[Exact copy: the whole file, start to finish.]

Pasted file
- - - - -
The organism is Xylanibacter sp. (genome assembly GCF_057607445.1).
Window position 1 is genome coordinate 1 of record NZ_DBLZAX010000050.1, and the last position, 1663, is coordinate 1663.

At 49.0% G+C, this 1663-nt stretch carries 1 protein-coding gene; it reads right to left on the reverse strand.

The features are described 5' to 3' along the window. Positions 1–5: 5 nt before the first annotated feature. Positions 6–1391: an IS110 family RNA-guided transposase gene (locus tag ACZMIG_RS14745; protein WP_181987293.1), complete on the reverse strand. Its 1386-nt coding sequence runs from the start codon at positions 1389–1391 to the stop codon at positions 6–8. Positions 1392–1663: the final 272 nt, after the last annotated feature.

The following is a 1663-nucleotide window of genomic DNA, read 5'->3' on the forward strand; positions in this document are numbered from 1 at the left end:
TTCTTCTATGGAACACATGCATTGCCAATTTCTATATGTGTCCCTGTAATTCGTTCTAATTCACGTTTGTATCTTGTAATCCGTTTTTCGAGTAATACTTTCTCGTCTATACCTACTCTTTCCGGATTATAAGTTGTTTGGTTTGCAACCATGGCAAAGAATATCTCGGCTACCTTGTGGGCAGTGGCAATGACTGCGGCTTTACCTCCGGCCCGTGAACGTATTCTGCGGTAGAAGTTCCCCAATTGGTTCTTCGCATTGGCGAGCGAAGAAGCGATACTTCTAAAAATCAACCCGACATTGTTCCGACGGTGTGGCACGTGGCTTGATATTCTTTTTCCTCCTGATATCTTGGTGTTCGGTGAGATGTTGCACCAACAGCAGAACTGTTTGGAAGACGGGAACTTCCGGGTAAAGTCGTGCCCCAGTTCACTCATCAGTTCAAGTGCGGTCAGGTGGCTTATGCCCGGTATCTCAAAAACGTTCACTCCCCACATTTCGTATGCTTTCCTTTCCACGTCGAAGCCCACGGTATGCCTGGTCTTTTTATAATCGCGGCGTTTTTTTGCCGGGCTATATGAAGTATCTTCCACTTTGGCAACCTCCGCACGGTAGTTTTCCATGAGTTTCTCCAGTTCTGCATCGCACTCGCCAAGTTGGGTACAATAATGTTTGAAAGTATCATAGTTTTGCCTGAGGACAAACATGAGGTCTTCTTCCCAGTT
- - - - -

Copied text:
The organism is Xylanibacter sp. (genome assembly GCF_057607445.1).
Window position 1 is genome coordinate 1 of record NZ_DBLZAX010000050.1, and the last position, 1663, is coordinate 1663.

At 49.0% G+C, this 1663-nt stretch carries 1 protein-coding gene; it reads right to left on the reverse strand.

The features are described 5' to 3' along the window. Positions 1–5: 5 nt before the first annotated feature. Positions 6–1391: an IS110 family RNA-guided transposase gene (locus tag ACZMIG_RS14745; protein WP_181987293.1), complete on the reverse strand. Its 1386-nt coding sequence runs from the start codon at positions 1389–1391 to the stop codon at positions 6–8. Positions 1392–1663: the final 272 nt, after the last annotated feature.

The following is a 1663-nucleotide window of genomic DNA, read 5'->3' on the forward strand; positions in this document are numbered from 1 at the left end:
TTCTTCTATGGAACACATGCATTGCCAATTTCTATATGTGTCCCTGTAATTCGTTCTAATTCACGTTTGTATCTTGTAATCCGTTTTTCGAGTAATACTTTCTCGTCTATACCTACTCTTTCCGGATTATAAGTTGTTTGGTTTGCAACCATGGCAAAGAATATCTCGGCTACCTTGTGGGCAGTGGCAATGACTGCGGCTTTACCTCCGGCCCGTGAACGTATTCTGCGGTAGAAGTTCCCCAATTGGTTCTTCGCATTGGCGAGCGAAGAAGCGATACTTCTAAAAATCAACCCGACATTGTTCCGACGGTGTGGCACGTGGCTTGATATTCTTTTTCCTCCTGATATCTTGGTGTTCGGTGAGATGTTGCACCAACAGCAGAACTGTTTGGAAGACGGGAACTTCCGGGTAAAGTCGTGCCCCAGTTCACTCATCAGTTCAAGTGCGGTCAGGTGGCTTATGCCCGGTATCTCAAAAACGTTCACTCCCCACATTTCGTATGCTTTCCTTTCCACGTCGAAGCCCACGGTATGCCTGGTCTTTTTATAATCGCGGCGTTTTTTTGCCGGGCTATATGAAGTATCTTCCACTTTGGCAACCTCCGCACGGTAGTTTTCCATGAGTTTCTCCAGTTCTGCATCGCACTCGCCAAGTTGGGTACAATAATGTTTGAAAGTATCATAGTTTTGCCTGAGGACAAACATGAGGTCTTCTTCCCAGTT